I came across a very interesting post today. It seems that when Google was requested to present evidence for a case early this year, they alleged that due to the complexity of their e-mail structure they could present it, but that it would be very difficult and expensive to search and find exactly what was needed. I guess it makes sense, since they are so technologically behind the curve…
Leaving any sight of sarcasm behind, this puts into focus a simple -and enormous- truth: the high costs of any e-discovery process, specifically when organizations are requested to search among their data to produce evidence. If Google claims the process is difficult and too costly, any other company should really stop for a second and think on how to tackle this issue.
The first solution that may come to mind would be to improve searching capabilities for finding exactly what is needed. This solution, though, may produce what is called a “false negative” if a relevant file is not found, or a “false positive” if something that is not relevant for the case is found – recent findings suggest that 70% of the total documents revised in an e-discovery process are false positive findings. This proves that the correct approach should be not just having a good searching tool, but -as the columnist mentions- also that organizations should “take available technological measures to preserve documentation for legal proceedings”. Having “the ability to preserve new documents as they are created” is key to this.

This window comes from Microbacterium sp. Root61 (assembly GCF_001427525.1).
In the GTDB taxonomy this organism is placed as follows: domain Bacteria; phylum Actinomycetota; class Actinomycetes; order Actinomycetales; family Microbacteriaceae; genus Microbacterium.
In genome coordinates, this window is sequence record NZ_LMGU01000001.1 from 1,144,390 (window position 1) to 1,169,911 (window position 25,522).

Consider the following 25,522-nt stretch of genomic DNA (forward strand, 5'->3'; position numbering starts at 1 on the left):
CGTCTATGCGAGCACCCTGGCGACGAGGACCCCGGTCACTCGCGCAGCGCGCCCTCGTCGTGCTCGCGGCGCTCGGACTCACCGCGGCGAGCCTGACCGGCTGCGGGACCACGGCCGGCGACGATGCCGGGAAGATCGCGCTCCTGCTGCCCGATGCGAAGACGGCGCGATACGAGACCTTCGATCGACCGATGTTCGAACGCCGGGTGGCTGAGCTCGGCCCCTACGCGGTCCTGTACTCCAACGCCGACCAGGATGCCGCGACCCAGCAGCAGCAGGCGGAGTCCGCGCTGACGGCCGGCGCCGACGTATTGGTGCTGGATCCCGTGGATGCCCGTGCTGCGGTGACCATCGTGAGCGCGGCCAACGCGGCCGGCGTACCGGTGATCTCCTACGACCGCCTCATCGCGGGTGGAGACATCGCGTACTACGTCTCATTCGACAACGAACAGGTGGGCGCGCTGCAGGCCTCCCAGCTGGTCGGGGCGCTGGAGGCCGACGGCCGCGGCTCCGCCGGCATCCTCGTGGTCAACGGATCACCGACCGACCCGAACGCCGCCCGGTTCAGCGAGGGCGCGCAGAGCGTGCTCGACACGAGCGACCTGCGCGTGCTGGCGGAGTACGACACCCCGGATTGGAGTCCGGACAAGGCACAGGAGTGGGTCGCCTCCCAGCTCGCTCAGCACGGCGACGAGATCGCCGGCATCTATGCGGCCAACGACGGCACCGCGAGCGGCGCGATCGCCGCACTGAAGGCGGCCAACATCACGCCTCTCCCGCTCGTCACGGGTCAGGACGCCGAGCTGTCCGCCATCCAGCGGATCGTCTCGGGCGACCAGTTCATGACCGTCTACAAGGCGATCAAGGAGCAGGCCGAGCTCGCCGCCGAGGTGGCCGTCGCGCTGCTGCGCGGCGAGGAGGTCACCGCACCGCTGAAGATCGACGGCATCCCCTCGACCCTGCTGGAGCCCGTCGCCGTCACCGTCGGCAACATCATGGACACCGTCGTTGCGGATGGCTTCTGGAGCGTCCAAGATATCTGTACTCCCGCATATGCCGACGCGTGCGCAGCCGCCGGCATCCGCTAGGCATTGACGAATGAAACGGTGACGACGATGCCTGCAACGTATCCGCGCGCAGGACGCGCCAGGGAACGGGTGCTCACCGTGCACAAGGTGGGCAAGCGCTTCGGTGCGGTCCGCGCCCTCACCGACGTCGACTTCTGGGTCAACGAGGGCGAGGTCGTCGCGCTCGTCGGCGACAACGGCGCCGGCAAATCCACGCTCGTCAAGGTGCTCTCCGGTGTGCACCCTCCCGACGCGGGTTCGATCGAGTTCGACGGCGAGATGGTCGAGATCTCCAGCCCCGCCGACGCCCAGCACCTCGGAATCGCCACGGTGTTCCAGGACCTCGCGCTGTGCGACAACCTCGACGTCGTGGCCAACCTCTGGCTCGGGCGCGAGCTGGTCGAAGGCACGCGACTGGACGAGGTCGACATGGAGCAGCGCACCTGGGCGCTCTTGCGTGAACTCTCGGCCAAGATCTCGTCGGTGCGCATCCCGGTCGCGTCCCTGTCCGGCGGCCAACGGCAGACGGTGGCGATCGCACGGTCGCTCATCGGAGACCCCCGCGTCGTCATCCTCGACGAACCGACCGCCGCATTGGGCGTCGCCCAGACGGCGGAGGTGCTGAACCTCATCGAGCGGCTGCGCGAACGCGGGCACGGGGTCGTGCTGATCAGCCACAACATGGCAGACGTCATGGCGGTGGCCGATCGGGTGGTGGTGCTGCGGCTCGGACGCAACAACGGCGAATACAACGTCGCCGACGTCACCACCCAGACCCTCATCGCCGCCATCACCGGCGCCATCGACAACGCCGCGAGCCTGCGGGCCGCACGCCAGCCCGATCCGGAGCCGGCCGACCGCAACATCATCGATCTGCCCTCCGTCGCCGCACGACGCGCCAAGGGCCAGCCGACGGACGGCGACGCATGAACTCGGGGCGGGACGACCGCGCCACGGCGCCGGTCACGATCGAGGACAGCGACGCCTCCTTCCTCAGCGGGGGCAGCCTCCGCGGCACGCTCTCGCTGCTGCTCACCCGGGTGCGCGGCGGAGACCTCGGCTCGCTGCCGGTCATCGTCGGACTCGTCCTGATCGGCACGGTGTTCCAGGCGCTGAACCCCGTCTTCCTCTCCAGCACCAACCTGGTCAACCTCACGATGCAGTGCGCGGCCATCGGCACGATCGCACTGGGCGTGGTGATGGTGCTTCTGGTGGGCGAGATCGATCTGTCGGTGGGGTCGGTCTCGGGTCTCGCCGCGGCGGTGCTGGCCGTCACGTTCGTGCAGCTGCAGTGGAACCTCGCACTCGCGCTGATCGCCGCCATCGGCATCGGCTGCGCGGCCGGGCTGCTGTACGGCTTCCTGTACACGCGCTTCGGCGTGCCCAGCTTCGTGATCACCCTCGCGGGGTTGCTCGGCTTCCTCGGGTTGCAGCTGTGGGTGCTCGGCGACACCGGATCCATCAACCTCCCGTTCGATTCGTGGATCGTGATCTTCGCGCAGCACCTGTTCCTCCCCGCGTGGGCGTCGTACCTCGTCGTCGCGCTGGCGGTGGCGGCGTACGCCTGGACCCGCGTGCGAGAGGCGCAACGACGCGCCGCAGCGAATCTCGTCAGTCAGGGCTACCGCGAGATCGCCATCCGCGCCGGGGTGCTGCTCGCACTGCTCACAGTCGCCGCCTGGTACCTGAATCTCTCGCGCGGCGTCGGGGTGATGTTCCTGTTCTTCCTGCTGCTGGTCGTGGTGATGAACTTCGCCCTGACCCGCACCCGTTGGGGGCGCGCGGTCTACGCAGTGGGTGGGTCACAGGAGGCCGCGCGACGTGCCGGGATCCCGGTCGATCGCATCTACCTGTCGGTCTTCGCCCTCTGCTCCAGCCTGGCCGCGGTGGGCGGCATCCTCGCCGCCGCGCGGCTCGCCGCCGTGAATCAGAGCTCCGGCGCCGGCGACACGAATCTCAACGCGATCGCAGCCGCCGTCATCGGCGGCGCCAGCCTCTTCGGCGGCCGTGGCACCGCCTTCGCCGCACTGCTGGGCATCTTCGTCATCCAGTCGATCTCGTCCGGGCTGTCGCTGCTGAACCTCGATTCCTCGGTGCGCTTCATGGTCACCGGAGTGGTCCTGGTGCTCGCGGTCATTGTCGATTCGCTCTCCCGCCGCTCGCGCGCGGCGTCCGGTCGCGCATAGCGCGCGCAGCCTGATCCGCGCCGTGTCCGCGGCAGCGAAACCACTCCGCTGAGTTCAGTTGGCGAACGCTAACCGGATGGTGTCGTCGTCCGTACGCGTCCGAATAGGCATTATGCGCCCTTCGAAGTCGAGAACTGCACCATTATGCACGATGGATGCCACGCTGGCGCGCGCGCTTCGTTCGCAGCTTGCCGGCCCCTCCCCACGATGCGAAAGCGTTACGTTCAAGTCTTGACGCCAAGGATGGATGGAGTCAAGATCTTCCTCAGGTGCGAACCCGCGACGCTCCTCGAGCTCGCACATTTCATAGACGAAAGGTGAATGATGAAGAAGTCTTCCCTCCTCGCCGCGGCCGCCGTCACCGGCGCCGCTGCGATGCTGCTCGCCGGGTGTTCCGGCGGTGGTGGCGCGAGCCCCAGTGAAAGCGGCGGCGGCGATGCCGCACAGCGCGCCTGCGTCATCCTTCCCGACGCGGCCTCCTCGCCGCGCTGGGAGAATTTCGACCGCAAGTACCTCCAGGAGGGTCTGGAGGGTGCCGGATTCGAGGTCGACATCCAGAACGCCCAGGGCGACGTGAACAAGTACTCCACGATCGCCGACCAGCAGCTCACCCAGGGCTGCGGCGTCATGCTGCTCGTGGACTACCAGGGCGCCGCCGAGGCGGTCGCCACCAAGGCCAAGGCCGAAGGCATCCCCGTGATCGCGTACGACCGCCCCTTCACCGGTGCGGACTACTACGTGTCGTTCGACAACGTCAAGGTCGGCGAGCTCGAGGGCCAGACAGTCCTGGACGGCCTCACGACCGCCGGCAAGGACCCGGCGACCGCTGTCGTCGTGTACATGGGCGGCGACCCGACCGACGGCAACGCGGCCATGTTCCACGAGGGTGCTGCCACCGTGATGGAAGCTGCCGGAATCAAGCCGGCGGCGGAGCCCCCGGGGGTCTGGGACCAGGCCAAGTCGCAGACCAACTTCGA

This brings me to what we do at Kinamik… which is exactly that! We build a centralized, independent and Secure Audit Vault that serves as a safe for all the sensitive data -such as audit trails-, making them tamper-proof in the process for a future proof preservation. And of course, search capabilities are also available in that audit vault. Well … maybe I should give Google a ring?